Trash Parenting

, , , , | Friendly | April 29, 2021

We live on the ground floor of a four-story building. Our apartment has a small garden which only our flat can use. Unfortunately, we have a problem with neighbours trashing our garden.

Our upstairs neighbours not only throw a lot of trash but also plates and cups down. We complain often to the management, but up until they introduce a fine, nothing changes.

One day, a mother passes with a child while I am sitting in the garden. The mother passes quickly but the child stands at the corner of the garden and throws trash inside.

Me: *Shouting* “Please, don’t throw any trash. There is a bin just a few meters away!”

The child looks at me and throws something again.

Me: “Didn’t you understand me?!”

Suddenly, the mom comes running and takes the child by the hand.


And off they walked. Yeah, how about not litter at all, not just when people can’t see you?

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Acts Of Kindness Can Be A Piece Of Pancake

, , , | Hopeless | October 11, 2018

(I go to Turkey on holiday, and the hotel has a breakfast buffet that is the same every day, apart from one item that they cook while you wait. It is always the same elderly, smiley guy cooking. A few days in, he is frying up some amazing-looking pancakes, so I figure I’ll give it a shot. They are delicious. They are so good, in fact, that we go back for seconds, and he is very happy about it. The next day, he is cooking eggs. I’m not really a huge fan, so I don’t go and take any. The day after, there’s another egg dish, so, this happens:)

Me: *after grabbing some eggs for my dad* “Excuse me. You wouldn’t happen to be cooking pancakes again this week?”

Chef: “Yes, pancakes in two days! You like them?”

Me: “Yes, they’re amazing!”

Chef: “Thank you! You come and get in two days.”

(Two days later, pancakes! When I go back for seconds, he asks how long I am staying and where I am from. I say I am leaving for my home in Sweden the day after, and I think that is that. This happens the next day when I am getting food from the buffet.)

Chef: *sees me and motions me over* “Good! You wait here.”

Me: “Okay?”

(I watch him cook up eggs for a couple in front of me, and then he takes out a bowl of batter from under the counter.)

Chef: “You need good last day! Long travel, yes? I make pancakes just for you.”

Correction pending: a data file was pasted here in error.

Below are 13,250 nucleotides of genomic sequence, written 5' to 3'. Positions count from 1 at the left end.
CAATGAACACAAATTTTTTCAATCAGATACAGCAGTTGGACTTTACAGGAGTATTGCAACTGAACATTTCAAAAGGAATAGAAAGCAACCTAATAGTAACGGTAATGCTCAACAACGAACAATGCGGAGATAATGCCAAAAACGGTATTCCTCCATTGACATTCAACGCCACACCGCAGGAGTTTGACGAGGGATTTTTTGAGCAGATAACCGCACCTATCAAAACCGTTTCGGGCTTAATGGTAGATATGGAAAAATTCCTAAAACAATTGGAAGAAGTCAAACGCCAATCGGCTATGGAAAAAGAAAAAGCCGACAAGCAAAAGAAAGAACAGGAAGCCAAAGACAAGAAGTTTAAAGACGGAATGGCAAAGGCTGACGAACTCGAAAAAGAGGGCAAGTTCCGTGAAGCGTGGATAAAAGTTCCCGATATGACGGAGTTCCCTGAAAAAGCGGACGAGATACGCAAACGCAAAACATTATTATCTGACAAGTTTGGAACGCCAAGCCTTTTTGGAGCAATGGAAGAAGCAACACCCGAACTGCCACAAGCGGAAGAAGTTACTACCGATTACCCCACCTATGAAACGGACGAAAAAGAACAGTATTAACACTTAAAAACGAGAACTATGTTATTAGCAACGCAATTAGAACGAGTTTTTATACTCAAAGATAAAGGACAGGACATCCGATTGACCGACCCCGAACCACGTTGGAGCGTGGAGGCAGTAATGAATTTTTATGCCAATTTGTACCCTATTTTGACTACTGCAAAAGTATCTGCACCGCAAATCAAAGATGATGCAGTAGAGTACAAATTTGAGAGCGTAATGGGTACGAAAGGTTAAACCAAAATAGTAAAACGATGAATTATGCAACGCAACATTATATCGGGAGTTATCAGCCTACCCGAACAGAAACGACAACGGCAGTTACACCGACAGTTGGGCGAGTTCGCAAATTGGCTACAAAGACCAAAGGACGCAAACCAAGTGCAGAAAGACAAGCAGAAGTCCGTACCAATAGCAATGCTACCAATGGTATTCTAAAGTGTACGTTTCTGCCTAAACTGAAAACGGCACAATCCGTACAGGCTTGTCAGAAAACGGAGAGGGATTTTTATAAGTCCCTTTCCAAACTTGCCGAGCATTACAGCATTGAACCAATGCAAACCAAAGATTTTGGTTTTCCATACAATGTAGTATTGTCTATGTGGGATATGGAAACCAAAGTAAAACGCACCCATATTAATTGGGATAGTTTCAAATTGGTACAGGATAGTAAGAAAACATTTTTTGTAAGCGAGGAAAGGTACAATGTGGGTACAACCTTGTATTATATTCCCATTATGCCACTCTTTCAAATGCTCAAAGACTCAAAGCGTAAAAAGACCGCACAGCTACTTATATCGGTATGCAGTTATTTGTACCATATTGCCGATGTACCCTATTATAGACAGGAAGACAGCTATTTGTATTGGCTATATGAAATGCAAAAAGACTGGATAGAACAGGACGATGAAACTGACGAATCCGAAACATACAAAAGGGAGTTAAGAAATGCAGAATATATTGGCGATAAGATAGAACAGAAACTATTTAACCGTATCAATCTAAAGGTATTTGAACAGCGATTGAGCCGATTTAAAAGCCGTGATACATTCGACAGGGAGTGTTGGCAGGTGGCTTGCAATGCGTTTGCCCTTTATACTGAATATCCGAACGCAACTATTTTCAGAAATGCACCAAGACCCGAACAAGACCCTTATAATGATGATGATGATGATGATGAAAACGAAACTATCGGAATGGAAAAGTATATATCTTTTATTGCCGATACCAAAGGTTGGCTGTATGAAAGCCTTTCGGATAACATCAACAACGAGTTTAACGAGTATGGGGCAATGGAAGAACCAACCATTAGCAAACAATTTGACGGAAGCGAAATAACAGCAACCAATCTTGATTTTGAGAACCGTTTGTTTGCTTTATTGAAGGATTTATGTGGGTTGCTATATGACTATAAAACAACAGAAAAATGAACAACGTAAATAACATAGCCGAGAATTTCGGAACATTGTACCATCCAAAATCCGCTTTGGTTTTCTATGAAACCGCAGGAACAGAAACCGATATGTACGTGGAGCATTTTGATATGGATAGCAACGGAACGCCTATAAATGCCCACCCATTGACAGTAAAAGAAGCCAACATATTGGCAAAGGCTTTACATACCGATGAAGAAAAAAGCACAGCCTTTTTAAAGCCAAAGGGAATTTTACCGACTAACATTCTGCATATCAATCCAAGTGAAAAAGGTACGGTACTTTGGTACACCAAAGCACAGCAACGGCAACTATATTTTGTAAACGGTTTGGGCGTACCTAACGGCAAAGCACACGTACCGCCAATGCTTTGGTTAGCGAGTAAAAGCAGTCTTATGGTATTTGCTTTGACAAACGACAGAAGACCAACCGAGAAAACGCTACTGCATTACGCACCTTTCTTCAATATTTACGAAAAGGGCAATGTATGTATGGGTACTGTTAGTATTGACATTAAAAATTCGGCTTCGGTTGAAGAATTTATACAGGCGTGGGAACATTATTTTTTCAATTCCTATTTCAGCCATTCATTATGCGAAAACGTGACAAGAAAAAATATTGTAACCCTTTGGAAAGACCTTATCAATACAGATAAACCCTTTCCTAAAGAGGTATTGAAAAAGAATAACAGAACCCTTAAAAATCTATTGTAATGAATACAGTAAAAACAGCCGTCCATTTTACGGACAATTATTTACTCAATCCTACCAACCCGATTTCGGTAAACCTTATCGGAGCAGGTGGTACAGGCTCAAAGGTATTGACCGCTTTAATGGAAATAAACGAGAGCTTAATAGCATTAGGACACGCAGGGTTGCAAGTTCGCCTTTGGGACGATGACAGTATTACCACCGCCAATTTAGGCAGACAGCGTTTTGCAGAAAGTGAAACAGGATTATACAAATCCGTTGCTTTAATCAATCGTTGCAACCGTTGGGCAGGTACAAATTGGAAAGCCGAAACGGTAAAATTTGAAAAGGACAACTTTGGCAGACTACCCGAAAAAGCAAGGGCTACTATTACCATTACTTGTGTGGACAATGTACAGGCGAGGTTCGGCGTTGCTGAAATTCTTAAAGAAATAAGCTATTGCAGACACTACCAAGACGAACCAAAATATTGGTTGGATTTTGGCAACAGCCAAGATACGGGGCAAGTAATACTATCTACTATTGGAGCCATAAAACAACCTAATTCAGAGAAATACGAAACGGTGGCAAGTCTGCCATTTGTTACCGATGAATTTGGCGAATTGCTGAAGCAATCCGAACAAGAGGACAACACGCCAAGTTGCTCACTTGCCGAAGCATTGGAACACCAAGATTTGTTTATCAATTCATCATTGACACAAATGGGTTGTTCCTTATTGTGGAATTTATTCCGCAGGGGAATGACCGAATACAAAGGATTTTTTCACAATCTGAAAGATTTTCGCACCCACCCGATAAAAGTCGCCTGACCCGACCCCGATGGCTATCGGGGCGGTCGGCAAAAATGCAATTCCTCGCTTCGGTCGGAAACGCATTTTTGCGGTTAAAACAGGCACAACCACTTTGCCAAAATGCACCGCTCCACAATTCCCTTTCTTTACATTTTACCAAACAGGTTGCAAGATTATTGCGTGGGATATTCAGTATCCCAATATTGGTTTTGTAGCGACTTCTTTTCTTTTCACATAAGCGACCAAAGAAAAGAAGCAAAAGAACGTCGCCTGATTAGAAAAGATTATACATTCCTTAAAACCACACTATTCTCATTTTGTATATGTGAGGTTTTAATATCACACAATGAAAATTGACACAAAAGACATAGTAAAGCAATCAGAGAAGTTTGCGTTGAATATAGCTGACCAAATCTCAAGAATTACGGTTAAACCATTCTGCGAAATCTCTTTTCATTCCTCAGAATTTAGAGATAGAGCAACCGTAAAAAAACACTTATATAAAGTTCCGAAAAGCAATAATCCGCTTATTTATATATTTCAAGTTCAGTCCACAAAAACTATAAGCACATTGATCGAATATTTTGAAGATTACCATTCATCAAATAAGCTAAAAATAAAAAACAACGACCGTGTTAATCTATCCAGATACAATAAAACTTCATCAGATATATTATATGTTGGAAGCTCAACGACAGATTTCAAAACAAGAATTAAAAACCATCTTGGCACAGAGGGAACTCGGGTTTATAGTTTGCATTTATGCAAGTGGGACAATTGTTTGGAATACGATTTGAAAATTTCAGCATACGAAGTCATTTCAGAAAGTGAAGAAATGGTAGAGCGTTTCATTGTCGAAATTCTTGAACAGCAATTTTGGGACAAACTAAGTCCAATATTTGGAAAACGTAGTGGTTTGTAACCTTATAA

Me: “Oh, my God! Thank you so much!”

(My dad, who is queuing behind me for an omelette, speaks up:)

Dad: “That is very kind of you; those look delicious.”

Chef: *smiles at me, but then points at my dad* “Pancakes are only for her; you like eggs.”

(My dad and I both thought this was so sweet of him. I have Asperger’s, and food was a huge worry for me for this trip, since I have trouble with a lot of textures. This man made a good week into an amazing one. My dad went back about a year later, and I asked him to say hi and thank you to that man if he saw him cooking again. He did, and the chef said I reminded him of his granddaughter, and he was happy I remembered him.)

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On Neighborhood Watch

, , , | Friendly | April 2, 2018

(We have just moved to a new neighbourhood. From the first day, one neighbour starts to bother me a lot. When we have just moved in, she rings our doorbell and “invites herself in.” I don’t want to be rude from the start, so I offer her some tea and chocolate.)

Neighbour: “Oh, this tea is so tasty! Which brand is it?”

(I show her the box because it isn’t a common brand here.)

Neighbour: “Ooh, let me take some bags to my family and let them taste the tea!”

(I am a little shocked by her attitude, but I get a small ziplock bag so I can put some tea bags in it for her. Instead, she grabs the ziplock, puts some bags inside for me, and shoves the tea box in her bag.)

Neighbour: “Oh, and if you have some of this chocolate left, I think my son would like it!”

Me: *already pretty annoyed* “Sorry, those were the last pieces. I’m very sorry, but I have many things to do.”

(While walking outside, the neighbour takes a glance into our kitchen and sees another package of the chocolate on the table.)

Neighbour: “Isn’t that the same chocolate?!”

Me: “Well, it is the same brand of chocolate, but this one is with alcohol.”

Neighbour: “Oh, I think it would be nice, too.”

Me: “Yes, but as I said, it is with alcohol.”

Neighbour: “Oh, my son is already 22. He doesn’t mind!”